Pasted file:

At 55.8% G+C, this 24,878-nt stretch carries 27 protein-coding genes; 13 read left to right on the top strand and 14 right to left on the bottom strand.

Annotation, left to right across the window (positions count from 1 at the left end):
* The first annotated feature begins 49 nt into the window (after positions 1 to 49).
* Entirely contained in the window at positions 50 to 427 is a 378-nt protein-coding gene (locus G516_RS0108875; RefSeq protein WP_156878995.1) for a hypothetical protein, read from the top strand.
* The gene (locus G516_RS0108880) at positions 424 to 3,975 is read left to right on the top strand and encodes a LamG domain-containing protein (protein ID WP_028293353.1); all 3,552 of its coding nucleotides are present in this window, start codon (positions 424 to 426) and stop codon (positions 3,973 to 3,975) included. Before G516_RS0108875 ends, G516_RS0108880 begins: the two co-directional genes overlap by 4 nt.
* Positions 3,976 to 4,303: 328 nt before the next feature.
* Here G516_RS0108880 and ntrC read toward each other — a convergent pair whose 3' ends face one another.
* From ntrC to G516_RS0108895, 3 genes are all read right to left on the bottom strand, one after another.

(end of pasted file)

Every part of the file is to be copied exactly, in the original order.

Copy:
At 55.8% G+C, this 24,878-nt stretch carries 27 protein-coding genes; 13 read left to right on the top strand and 14 right to left on the bottom strand.

Annotation, left to right across the window (positions count from 1 at the left end):
* The first annotated feature begins 49 nt into the window (after positions 1 to 49).
* Entirely contained in the window at positions 50 to 427 is a 378-nt protein-coding gene (locus G516_RS0108875; RefSeq protein WP_156878995.1) for a hypothetical protein, read from the top strand.
* The gene (locus G516_RS0108880) at positions 424 to 3,975 is read left to right on the top strand and encodes a LamG domain-containing protein (protein ID WP_028293353.1); all 3,552 of its coding nucleotides are present in this window, start codon (positions 424 to 426) and stop codon (positions 3,973 to 3,975) included. Before G516_RS0108875 ends, G516_RS0108880 begins: the two co-directional genes overlap by 4 nt.
* Positions 3,976 to 4,303: 328 nt before the next feature.
* Here G516_RS0108880 and ntrC read toward each other — a convergent pair whose 3' ends face one another.
* From ntrC to G516_RS0108895, 3 genes are all read right to left on the bottom strand, one after another.